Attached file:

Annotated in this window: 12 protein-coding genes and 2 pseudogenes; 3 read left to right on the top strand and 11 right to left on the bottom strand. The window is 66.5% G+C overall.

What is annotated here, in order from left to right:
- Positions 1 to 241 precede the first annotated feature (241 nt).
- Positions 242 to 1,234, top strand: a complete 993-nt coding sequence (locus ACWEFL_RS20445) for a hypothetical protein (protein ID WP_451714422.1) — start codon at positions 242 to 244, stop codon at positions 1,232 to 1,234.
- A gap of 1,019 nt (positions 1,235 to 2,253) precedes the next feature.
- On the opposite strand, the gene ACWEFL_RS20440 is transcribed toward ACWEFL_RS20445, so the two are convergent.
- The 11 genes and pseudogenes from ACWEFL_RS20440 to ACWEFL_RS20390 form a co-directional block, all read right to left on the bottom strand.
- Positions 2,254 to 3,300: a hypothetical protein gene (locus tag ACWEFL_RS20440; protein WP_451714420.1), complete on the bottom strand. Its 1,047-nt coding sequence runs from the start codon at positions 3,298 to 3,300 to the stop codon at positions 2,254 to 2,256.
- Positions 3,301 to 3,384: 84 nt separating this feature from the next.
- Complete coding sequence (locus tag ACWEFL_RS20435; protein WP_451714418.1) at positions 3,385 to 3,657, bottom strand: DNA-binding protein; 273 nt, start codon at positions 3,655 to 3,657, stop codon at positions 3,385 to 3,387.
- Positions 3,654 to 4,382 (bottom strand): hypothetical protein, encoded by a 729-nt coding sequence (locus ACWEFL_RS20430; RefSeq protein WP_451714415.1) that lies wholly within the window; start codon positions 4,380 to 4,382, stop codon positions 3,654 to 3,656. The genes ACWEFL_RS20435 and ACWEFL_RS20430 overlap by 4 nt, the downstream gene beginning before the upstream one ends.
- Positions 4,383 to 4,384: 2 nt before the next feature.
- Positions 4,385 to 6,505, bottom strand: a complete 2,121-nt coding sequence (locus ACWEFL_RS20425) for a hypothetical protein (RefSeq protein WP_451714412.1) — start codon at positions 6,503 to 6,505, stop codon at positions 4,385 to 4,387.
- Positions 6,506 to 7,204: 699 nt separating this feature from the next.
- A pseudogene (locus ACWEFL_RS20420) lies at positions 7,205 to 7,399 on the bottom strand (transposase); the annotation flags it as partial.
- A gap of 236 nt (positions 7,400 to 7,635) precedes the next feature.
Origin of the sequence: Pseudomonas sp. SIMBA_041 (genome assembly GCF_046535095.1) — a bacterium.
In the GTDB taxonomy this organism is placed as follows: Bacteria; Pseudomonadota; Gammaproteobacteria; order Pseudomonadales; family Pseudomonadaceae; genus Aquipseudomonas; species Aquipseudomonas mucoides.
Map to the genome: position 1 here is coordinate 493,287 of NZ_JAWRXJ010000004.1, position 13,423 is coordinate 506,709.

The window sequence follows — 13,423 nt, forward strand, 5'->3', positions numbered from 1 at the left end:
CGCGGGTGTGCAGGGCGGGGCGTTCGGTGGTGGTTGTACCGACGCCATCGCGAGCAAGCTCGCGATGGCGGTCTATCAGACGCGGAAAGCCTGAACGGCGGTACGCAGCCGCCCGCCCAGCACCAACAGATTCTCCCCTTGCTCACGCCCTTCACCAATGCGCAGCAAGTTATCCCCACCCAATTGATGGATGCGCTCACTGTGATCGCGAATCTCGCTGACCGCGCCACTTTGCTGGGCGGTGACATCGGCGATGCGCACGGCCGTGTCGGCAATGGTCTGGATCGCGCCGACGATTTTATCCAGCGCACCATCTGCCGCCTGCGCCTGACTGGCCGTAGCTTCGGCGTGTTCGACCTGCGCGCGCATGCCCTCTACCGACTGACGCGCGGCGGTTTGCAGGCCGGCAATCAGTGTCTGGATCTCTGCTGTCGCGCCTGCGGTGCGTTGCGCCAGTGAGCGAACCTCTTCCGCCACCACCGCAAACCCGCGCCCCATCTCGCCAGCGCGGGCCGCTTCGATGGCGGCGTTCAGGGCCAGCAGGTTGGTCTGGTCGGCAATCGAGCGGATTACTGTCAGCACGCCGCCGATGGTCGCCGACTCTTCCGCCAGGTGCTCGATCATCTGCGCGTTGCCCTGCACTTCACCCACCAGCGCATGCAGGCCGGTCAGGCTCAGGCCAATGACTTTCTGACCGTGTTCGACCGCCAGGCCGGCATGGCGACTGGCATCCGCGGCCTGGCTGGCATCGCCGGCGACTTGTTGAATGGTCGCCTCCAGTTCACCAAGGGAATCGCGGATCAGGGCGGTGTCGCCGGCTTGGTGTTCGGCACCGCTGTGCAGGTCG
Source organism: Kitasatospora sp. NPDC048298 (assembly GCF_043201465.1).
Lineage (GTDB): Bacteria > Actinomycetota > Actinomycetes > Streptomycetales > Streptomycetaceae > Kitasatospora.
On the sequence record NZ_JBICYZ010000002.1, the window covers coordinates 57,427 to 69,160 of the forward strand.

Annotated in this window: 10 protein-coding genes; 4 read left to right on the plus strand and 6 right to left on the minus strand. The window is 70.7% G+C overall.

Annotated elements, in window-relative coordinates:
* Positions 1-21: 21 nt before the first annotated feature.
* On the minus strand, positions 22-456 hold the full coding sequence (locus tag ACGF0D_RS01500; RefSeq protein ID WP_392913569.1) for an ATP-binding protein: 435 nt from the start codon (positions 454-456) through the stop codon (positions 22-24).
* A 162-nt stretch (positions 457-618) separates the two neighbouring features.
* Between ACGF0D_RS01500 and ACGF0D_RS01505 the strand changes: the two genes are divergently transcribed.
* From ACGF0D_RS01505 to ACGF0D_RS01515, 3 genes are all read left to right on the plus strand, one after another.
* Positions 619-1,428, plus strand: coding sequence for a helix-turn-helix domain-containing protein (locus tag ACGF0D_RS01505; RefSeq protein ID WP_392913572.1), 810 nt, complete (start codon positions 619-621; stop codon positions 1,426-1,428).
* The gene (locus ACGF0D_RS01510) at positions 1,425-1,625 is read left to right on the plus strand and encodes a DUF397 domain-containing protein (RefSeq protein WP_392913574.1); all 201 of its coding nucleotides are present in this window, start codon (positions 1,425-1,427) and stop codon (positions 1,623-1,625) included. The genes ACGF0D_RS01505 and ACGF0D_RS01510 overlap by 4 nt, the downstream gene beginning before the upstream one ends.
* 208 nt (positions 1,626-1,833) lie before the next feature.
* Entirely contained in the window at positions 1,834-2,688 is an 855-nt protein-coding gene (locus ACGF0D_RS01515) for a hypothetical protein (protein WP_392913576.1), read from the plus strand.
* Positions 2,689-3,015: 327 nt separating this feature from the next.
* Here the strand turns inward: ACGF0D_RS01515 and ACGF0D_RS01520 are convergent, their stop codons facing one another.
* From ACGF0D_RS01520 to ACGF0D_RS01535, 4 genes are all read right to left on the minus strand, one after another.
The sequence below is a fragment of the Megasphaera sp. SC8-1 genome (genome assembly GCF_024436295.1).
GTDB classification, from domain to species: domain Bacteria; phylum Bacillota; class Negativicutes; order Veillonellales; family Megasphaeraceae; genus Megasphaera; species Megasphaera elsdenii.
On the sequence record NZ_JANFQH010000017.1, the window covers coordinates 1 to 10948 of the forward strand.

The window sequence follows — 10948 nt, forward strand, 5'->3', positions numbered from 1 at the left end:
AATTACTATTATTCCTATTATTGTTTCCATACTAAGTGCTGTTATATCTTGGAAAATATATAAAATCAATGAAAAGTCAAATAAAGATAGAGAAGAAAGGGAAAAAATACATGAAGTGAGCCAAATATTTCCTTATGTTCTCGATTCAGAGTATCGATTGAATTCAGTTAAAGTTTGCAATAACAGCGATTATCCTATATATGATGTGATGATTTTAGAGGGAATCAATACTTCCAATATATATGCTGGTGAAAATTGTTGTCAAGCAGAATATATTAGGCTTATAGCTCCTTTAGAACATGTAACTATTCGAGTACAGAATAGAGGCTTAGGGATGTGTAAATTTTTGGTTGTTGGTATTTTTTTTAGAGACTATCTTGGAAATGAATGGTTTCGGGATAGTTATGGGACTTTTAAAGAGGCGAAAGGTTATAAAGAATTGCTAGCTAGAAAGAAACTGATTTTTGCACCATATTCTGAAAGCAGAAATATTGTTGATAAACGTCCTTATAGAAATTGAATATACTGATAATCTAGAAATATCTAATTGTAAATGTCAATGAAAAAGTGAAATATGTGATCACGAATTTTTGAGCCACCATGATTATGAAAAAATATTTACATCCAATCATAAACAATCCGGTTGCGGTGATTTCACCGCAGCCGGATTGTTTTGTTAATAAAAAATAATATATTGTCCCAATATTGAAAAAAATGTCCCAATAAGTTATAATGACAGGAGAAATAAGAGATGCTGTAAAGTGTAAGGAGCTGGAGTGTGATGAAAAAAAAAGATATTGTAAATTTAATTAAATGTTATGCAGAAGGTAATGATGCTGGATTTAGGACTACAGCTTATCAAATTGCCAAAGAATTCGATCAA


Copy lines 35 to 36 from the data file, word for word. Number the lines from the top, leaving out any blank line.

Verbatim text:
* Entirely contained in the window at positions 1,834-2,688 is an 855-nt protein-coding gene (locus ACGF0D_RS01515) for a hypothetical protein (protein WP_392913576.1), read from the plus strand.
* Positions 2,689-3,015: 327 nt separating this feature from the next.